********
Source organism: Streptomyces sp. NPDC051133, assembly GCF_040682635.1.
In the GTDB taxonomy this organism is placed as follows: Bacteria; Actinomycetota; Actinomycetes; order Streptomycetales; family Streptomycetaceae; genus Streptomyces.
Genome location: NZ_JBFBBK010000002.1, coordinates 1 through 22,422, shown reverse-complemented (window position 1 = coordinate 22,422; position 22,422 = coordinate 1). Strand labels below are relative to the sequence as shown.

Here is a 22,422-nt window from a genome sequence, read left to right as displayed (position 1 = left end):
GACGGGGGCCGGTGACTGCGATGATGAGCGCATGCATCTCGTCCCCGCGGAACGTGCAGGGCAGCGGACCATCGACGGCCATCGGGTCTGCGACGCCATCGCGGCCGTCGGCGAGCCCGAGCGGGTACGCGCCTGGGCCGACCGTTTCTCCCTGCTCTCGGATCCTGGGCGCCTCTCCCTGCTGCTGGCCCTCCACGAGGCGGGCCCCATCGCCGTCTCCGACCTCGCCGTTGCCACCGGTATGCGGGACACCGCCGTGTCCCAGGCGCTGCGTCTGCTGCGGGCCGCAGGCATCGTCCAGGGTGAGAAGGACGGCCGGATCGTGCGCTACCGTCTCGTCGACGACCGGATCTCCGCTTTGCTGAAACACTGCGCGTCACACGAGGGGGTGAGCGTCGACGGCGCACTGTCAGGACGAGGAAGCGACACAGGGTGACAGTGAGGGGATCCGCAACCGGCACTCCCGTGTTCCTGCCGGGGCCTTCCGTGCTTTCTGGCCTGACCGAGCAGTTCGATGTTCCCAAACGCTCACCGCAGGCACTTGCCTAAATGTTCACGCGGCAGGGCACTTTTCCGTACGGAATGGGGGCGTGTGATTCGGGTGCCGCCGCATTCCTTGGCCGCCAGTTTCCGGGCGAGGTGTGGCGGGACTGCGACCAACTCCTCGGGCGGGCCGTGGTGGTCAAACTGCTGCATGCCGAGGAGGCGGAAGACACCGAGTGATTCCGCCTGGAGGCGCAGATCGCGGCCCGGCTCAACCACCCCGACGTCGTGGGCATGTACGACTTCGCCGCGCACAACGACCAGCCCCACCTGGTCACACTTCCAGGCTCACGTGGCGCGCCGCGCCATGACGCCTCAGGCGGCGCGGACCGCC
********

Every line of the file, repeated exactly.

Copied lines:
Source organism: Streptomyces sp. NPDC051133, assembly GCF_040682635.1.
In the GTDB taxonomy this organism is placed as follows: Bacteria; Actinomycetota; Actinomycetes; order Streptomycetales; family Streptomycetaceae; genus Streptomyces.
Genome location: NZ_JBFBBK010000002.1, coordinates 1 through 22,422, shown reverse-complemented (window position 1 = coordinate 22,422; position 22,422 = coordinate 1). Strand labels below are relative to the sequence as shown.

Here is a 22,422-nt window from a genome sequence, read left to right as displayed (position 1 = left end):
GACGGGGGCCGGTGACTGCGATGATGAGCGCATGCATCTCGTCCCCGCGGAACGTGCAGGGCAGCGGACCATCGACGGCCATCGGGTCTGCGACGCCATCGCGGCCGTCGGCGAGCCCGAGCGGGTACGCGCCTGGGCCGACCGTTTCTCCCTGCTCTCGGATCCTGGGCGCCTCTCCCTGCTGCTGGCCCTCCACGAGGCGGGCCCCATCGCCGTCTCCGACCTCGCCGTTGCCACCGGTATGCGGGACACCGCCGTGTCCCAGGCGCTGCGTCTGCTGCGGGCCGCAGGCATCGTCCAGGGTGAGAAGGACGGCCGGATCGTGCGCTACCGTCTCGTCGACGACCGGATCTCCGCTTTGCTGAAACACTGCGCGTCACACGAGGGGGTGAGCGTCGACGGCGCACTGTCAGGACGAGGAAGCGACACAGGGTGACAGTGAGGGGATCCGCAACCGGCACTCCCGTGTTCCTGCCGGGGCCTTCCGTGCTTTCTGGCCTGACCGAGCAGTTCGATGTTCCCAAACGCTCACCGCAGGCACTTGCCTAAATGTTCACGCGGCAGGGCACTTTTCCGTACGGAATGGGGGCGTGTGATTCGGGTGCCGCCGCATTCCTTGGCCGCCAGTTTCCGGGCGAGGTGTGGCGGGACTGCGACCAACTCCTCGGGCGGGCCGTGGTGGTCAAACTGCTGCATGCCGAGGAGGCGGAAGACACCGAGTGATTCCGCCTGGAGGCGCAGATCGCGGCCCGGCTCAACCACCCCGACGTCGTGGGCATGTACGACTTCGCCGCGCACAACGACCAGCCCCACCTGGTCACACTTCCAGGCTCACGTGGCGCGCCGCGCCATGACGCCTCAGGCGGCGCGGACCGCC